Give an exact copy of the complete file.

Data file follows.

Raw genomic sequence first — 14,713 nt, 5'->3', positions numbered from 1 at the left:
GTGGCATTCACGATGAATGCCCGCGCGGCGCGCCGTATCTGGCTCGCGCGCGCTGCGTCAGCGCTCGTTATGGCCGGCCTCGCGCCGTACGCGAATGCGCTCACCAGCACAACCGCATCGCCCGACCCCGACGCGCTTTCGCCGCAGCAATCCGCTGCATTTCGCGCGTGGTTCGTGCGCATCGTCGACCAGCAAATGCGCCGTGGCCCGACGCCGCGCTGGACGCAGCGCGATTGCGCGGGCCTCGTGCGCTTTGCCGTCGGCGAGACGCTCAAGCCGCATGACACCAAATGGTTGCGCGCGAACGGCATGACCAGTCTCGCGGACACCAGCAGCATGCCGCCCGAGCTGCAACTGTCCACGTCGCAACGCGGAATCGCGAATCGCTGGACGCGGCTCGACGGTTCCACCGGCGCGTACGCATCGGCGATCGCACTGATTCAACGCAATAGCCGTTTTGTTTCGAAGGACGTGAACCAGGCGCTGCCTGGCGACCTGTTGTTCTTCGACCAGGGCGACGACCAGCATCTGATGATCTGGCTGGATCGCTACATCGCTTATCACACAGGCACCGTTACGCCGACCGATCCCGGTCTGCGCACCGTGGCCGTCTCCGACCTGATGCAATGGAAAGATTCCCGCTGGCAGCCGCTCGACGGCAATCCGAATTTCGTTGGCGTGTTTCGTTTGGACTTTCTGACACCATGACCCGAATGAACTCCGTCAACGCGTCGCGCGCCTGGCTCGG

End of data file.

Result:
Raw genomic sequence first — 14,713 nt, 5'->3', positions numbered from 1 at the left:
GTGGCATTCACGATGAATGCCCGCGCGGCGCGCCGTATCTGGCTCGCGCGCGCTGCGTCAGCGCTCGTTATGGCCGGCCTCGCGCCGTACGCGAATGCGCTCACCAGCACAACCGCATCGCCCGACCCCGACGCGCTTTCGCCGCAGCAATCCGCTGCATTTCGCGCGTGGTTCGTGCGCATCGTCGACCAGCAAATGCGCCGTGGCCCGACGCCGCGCTGGACGCAGCGCGATTGCGCGGGCCTCGTGCGCTTTGCCGTCGGCGAGACGCTCAAGCCGCATGACACCAAATGGTTGCGCGCGAACGGCATGACCAGTCTCGCGGACACCAGCAGCATGCCGCCCGAGCTGCAACTGTCCACGTCGCAACGCGGAATCGCGAATCGCTGGACGCGGCTCGACGGTTCCACCGGCGCGTACGCATCGGCGATCGCACTGATTCAACGCAATAGCCGTTTTGTTTCGAAGGACGTGAACCAGGCGCTGCCTGGCGACCTGTTGTTCTTCGACCAGGGCGACGACCAGCATCTGATGATCTGGCTGGATCGCTACATCGCTTATCACACAGGCACCGTTACGCCGACCGATCCCGGTCTGCGCACCGTGGCCGTCTCCGACCTGATGCAATGGAAAGATTCCCGCTGGCAGCCGCTCGACGGCAATCCGAATTTCGTTGGCGTGTTTCGTTTGGACTTTCTGACACCATGACCCGAATGAACTCCGTCAACGCGTCGCGCGCCTGGCTCGG